Value added. It’s an economic term referencing "the amount by which the value of an article is increased at each stage of its production, exclusive of initial costs." When working in advertising, our goal on behalf of our clients was to offer customers a perceived added value: something that was cheap and easy for our clients to offer their consumers, just enough to entice them to sign up, rejoin, or tell a friend. When it came to our relationship, Turner should have charged a VAT.
Each step along the assembly line of our relationship, he’d add just enough to keep me there. Some people refer to these as steps in a dance. "The Dance of Intimacy," or some such horrific term, with the man taking the lead. I think of it more like Ford’s moving assembly line. Over time we learn more about each other, interchangeable facts are added in a sequential manner, to create a relationship. Turner was becoming my Model T, and it was then that I learned the man is the gas, and the woman is the brakes.
The man needs to be the one pursuing, wooing, courting, the woman, and it’s up to her to determine the pace of the relationship. She sets the speed of that assembly line. If he’s not revved up enough, if she’s wanting more, then it’s really not a good match. Turner’s engine seized up way too quickly, and I realized I’d never get what I deserved as long as I stayed with him.
Sorry, I’d say come one of our regular drinking Sunday nights, I just can’t do this anymore. When he sensed these talks were coming, he always tried to sweep them aside. Come on, he’d say, let’s go for dinner at Annisa; you love that place. "No I don’t. It’s too sterile." Then pick a place, anywhere you want to go. He was trying to add value, to tempt me with food like a terrier. I’d decline, and he’d need to offer more, just enough to keep me on the line. But Linus would miss me, he’d say more to Linus than to me. When I wouldn’t break a smile, he’d need to switch gears.Look, he’d say, you know I’m crazy about you, and I wouldn’t just say that. I know what you’ve been through, and I’m a good guy. Now please, just come here.
Then he’d pull me into him and make me believe. I second guessed. Maybe he really was crazy about me, in his way, not mine. Or maybe I was just making excuses because ending things seemed too hard. He was too comfortable, and it wasn’t as if he was a bad guy. He hadn’t made it that clear cut. When it’s explicit, when he’s unforgivable, it’s easier to sever things, because you can always look back and point to that shitty thing he dumped on the line. You regret less. But when he just isn’t pursuing you enough, you begin to think, maybe I’m too needy. Maybe this is all he’s capable of, and if that’s so, can I live with that? Can I be happy this way?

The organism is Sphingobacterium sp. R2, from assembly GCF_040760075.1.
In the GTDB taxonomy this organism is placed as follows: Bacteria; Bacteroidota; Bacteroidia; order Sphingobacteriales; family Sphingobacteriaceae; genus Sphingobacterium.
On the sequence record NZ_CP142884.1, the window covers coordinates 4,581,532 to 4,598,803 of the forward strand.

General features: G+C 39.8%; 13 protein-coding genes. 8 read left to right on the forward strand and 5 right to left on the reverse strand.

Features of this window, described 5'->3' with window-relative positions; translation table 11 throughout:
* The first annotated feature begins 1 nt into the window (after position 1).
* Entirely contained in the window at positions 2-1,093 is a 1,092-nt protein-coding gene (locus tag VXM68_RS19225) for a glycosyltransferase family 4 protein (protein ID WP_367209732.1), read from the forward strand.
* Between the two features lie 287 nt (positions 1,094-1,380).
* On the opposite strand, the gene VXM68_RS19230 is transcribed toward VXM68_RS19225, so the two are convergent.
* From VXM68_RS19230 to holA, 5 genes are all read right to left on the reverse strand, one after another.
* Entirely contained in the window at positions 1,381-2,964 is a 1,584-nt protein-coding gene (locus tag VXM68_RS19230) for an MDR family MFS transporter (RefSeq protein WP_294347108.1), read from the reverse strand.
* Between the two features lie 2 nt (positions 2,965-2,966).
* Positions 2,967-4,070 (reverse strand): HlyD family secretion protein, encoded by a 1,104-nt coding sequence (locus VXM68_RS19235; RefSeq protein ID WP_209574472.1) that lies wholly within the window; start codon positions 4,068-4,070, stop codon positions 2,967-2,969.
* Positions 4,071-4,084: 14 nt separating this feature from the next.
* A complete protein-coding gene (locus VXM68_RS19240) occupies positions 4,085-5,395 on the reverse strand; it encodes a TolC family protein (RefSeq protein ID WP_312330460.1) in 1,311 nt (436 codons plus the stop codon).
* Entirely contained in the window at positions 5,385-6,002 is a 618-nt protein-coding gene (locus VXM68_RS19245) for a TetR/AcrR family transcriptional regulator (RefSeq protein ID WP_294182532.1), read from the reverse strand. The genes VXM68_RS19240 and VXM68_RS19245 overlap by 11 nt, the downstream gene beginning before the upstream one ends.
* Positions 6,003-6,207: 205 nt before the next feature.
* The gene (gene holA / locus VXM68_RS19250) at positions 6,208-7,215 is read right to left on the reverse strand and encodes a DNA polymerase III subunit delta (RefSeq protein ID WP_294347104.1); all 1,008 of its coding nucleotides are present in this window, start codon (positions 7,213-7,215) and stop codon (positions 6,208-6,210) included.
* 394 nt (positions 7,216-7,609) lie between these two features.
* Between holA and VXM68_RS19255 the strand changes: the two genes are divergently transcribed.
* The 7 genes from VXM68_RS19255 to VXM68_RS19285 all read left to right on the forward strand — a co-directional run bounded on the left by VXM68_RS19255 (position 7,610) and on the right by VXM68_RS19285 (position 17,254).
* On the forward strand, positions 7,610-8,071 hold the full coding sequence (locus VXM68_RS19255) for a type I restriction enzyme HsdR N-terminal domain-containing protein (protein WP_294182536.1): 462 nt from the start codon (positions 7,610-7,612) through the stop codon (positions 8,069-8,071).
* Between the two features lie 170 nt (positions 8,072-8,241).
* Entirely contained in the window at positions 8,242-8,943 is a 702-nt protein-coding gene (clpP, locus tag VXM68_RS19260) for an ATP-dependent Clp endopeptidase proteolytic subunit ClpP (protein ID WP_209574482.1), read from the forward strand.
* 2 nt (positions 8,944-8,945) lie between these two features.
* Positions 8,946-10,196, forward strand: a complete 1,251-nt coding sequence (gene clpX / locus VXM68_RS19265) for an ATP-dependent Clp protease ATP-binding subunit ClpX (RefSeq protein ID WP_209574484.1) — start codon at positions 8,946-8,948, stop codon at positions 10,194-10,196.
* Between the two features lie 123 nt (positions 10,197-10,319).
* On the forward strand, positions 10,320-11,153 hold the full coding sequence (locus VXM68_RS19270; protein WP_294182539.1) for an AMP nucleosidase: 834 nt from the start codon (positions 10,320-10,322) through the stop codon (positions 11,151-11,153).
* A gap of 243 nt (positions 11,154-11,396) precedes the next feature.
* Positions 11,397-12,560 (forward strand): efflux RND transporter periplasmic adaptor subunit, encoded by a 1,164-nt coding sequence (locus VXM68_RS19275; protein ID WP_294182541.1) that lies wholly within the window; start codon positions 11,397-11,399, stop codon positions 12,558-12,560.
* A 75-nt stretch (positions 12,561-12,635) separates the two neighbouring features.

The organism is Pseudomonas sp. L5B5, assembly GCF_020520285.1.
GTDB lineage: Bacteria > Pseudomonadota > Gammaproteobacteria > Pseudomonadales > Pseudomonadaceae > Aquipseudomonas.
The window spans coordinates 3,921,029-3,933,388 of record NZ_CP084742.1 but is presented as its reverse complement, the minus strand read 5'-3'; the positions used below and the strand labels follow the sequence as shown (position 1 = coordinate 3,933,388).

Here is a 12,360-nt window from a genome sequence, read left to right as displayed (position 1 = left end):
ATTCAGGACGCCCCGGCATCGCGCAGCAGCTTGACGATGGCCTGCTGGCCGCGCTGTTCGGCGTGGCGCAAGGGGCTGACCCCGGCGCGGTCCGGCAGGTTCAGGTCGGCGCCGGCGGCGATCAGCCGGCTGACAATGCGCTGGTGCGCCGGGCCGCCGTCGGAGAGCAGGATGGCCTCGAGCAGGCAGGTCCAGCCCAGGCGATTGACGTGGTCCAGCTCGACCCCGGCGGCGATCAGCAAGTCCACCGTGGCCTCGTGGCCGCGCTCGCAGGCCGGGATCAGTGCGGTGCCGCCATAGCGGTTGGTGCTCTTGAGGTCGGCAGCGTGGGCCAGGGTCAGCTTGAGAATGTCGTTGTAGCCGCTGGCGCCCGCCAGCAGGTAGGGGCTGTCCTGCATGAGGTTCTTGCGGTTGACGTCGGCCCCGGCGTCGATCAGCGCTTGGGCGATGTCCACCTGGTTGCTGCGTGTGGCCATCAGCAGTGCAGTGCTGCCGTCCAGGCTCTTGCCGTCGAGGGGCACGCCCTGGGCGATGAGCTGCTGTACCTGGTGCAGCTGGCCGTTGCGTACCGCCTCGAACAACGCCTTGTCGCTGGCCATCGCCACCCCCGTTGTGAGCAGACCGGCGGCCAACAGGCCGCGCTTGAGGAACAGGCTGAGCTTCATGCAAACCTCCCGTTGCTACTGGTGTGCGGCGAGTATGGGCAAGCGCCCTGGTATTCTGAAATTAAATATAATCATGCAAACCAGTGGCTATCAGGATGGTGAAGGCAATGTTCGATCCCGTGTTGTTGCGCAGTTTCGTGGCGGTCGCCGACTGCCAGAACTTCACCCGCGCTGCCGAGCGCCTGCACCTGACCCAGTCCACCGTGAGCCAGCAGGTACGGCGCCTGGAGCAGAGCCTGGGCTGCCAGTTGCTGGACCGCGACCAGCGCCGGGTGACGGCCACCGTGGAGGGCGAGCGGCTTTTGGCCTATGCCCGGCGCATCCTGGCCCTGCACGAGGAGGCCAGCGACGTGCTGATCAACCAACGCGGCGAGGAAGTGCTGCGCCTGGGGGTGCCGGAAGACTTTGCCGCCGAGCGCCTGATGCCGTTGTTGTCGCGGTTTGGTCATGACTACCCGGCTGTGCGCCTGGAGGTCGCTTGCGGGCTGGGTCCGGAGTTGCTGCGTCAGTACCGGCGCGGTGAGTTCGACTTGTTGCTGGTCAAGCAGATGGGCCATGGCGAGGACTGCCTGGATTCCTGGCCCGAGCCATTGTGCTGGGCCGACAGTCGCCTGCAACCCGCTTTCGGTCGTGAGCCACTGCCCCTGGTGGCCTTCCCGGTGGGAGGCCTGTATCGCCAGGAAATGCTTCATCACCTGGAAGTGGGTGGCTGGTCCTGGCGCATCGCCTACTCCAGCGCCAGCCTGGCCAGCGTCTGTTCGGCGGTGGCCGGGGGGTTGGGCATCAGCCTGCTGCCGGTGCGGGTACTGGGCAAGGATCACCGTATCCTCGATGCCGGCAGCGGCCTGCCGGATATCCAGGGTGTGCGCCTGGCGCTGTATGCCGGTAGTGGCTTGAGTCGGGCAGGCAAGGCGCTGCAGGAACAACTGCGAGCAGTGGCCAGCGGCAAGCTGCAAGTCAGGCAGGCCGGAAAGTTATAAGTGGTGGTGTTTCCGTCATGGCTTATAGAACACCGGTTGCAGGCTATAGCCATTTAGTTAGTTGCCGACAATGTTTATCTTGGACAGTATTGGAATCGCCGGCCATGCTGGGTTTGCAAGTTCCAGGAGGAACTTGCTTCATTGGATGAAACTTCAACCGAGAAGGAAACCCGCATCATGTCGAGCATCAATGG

Then we do our own form of unforgivable. We ignore our answer to the question and turn to our friends to see what they think. Am I asking too much? As if they know what it is that we need inside. Instead, what we’re really asking is for them to decide for us. But we ignore all the advice we don’t want to hear anyway, and then we’re still just left with our answer. No. I can’t be happy this way. I wish I could, but I’m not built like that. Maybe I could’ve been okay with it two years ago, but I’m not okay with it now.
It would have been a hard next day, a hard next week and maybe even month, had we ended things. Maybe I’d just see. I was making excuses, falling into that "don’t be so dramatic" trap. The words said by the person who doesn’t want to deal with emotions, or the words said to yourself when you don’t want to face what you really feel.
We’d come to this point too often, and I was beginning to lose respect for myself. I knew it would be hard, that I’d miss the way he saw the world, his walk, and the way he crawled the halls with Linus. I’d miss our meals and the way he loved my cooking. His guitar and our whiskey. And come the following afternoon, after hitting refresh all morning, there still wouldn’t be that email where he asked me to take it all back. I’d phone my father and tell him how miserable I was. Won’t I ever meet anyone? And then, mid conversation–while I’m at the office, unable to get any work done–I’d say, "son of a bitch" aloud. "He’s changed his profile to single."
I might have been the brakes, but I wasn’t really ready for a break.